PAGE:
Raised by a single mother, Ayanna often talks about her mother as her inspiration. "I like to say [my mother] gave me roots, my wings and my voice," Ayanna says. "My mother was never cynical about the role that government, compassionate government, could play in our lives. On Election Day, from a very young age, I felt powerful." In 2011, her mother, Sandra Pressley, passed away from leukemia more than a year after her daughter became the first woman of color elected to the Boston City Council in its 106-year history.

 

Going against conventional political wisdom, Ayanna ran and won in 2009 and 2013 on a platform of "saving our girls" because, she says, "I believe broken girls grow up to be broken women. I know intimately the challenges of single parenthood, I'm a survivor of a near decade of childhood sexual assault. I didn't just run on my resume." (She was a senior aide to Congressman Joe Kennedy and political director for US Senator John Kerry.) "I told the totality of my journey. That resonated."

 

Key Priorities/Accomplishments:

  1. Girls and Women - Ayanna created and chairs the Committee on Healthy Women, Families and Communities. She spearheaded the passage of the Boston Public Schools' first-ever sexual education and condom availability policy.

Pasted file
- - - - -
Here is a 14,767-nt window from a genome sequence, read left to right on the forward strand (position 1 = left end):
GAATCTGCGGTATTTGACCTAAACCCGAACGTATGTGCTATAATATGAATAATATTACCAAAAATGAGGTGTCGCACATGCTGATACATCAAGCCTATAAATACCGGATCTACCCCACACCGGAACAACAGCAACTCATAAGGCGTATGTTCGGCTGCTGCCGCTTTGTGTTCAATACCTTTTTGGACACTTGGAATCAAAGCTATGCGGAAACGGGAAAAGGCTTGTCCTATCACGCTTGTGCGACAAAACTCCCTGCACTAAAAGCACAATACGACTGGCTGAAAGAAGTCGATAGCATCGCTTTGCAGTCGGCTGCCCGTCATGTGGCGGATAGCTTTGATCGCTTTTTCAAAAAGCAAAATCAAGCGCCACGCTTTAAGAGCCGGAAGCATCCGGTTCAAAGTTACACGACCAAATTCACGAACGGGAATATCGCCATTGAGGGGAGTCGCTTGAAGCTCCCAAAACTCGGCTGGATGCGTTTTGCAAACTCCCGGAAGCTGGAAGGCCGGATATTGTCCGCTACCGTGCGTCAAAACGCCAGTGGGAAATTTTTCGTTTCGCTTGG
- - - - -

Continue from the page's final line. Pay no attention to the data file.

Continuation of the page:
2. Safe and Healthy Communities - Ayanna held a first-of-its-kind hearing called Family Voices, in which families of homicide victims were given center stage to testify. She then worked collaboratively to implement several of the families' recommendations, including expanded trauma supports at Boston Public Schools and creation of monthly provider meetings to improve coordinated care for victims' families.

  3. Economic Equity - Ayanna successfully advanced a bill to reform the state's liquor licensing laws for Boston, retuning control of the Licensing Board to the City for the first time in 100 years and securing 75 new licenses for the City.

  4. Arts and Culture - Working with the Massachusetts Cultural Council, Ayanna helped establish designated Cultural Districts and a Literacy Cultural District, the first in the country. She has also fought to sustain and expand arts programming in the Boston Public Schools.